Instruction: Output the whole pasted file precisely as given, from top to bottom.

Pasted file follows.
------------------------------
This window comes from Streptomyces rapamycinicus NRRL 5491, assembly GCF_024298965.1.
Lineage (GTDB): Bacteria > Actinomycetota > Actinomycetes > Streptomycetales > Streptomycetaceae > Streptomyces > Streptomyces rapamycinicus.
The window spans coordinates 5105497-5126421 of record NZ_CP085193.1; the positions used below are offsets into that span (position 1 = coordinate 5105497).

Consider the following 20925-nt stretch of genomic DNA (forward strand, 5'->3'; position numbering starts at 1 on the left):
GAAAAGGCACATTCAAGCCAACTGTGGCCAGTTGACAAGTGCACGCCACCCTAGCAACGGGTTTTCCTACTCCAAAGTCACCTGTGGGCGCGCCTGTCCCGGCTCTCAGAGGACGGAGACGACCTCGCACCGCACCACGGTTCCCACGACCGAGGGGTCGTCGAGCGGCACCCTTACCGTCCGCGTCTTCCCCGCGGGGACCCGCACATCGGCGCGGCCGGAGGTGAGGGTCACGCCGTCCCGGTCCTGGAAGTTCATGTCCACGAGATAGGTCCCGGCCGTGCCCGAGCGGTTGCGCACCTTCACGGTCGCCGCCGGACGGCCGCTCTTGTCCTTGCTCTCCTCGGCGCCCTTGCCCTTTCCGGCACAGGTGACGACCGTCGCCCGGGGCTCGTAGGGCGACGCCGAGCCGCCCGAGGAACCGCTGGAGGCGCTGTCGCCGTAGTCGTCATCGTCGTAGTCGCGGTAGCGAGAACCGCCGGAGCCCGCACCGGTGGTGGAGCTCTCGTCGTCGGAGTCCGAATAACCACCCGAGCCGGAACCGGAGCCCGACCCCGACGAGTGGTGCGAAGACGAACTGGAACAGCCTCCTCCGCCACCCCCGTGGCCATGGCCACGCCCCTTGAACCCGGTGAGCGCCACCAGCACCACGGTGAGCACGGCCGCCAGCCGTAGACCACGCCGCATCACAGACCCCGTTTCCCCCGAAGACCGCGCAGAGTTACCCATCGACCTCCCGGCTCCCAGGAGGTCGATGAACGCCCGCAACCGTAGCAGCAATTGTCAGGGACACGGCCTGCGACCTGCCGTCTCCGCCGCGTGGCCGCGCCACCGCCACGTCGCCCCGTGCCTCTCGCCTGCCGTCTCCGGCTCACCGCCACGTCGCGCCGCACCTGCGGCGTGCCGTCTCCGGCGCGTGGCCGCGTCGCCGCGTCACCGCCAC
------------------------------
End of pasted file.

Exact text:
This window comes from Streptomyces rapamycinicus NRRL 5491, assembly GCF_024298965.1.
Lineage (GTDB): Bacteria > Actinomycetota > Actinomycetes > Streptomycetales > Streptomycetaceae > Streptomyces > Streptomyces rapamycinicus.
The window spans coordinates 5105497-5126421 of record NZ_CP085193.1; the positions used below are offsets into that span (position 1 = coordinate 5105497).

Consider the following 20925-nt stretch of genomic DNA (forward strand, 5'->3'; position numbering starts at 1 on the left):
GAAAAGGCACATTCAAGCCAACTGTGGCCAGTTGACAAGTGCACGCCACCCTAGCAACGGGTTTTCCTACTCCAAAGTCACCTGTGGGCGCGCCTGTCCCGGCTCTCAGAGGACGGAGACGACCTCGCACCGCACCACGGTTCCCACGACCGAGGGGTCGTCGAGCGGCACCCTTACCGTCCGCGTCTTCCCCGCGGGGACCCGCACATCGGCGCGGCCGGAGGTGAGGGTCACGCCGTCCCGGTCCTGGAAGTTCATGTCCACGAGATAGGTCCCGGCCGTGCCCGAGCGGTTGCGCACCTTCACGGTCGCCGCCGGACGGCCGCTCTTGTCCTTGCTCTCCTCGGCGCCCTTGCCCTTTCCGGCACAGGTGACGACCGTCGCCCGGGGCTCGTAGGGCGACGCCGAGCCGCCCGAGGAACCGCTGGAGGCGCTGTCGCCGTAGTCGTCATCGTCGTAGTCGCGGTAGCGAGAACCGCCGGAGCCCGCACCGGTGGTGGAGCTCTCGTCGTCGGAGTCCGAATAACCACCCGAGCCGGAACCGGAGCCCGACCCCGACGAGTGGTGCGAAGACGAACTGGAACAGCCTCCTCCGCCACCCCCGTGGCCATGGCCACGCCCCTTGAACCCGGTGAGCGCCACCAGCACCACGGTGAGCACGGCCGCCAGCCGTAGACCACGCCGCATCACAGACCCCGTTTCCCCCGAAGACCGCGCAGAGTTACCCATCGACCTCCCGGCTCCCAGGAGGTCGATGAACGCCCGCAACCGTAGCAGCAATTGTCAGGGACACGGCCTGCGACCTGCCGTCTCCGCCGCGTGGCCGCGCCACCGCCACGTCGCCCCGTGCCTCTCGCCTGCCGTCTCCGGCTCACCGCCACGTCGCGCCGCACCTGCGGCGTGCCGTCTCCGGCGCGTGGCCGCGTCGCCGCGTCACCGCCAC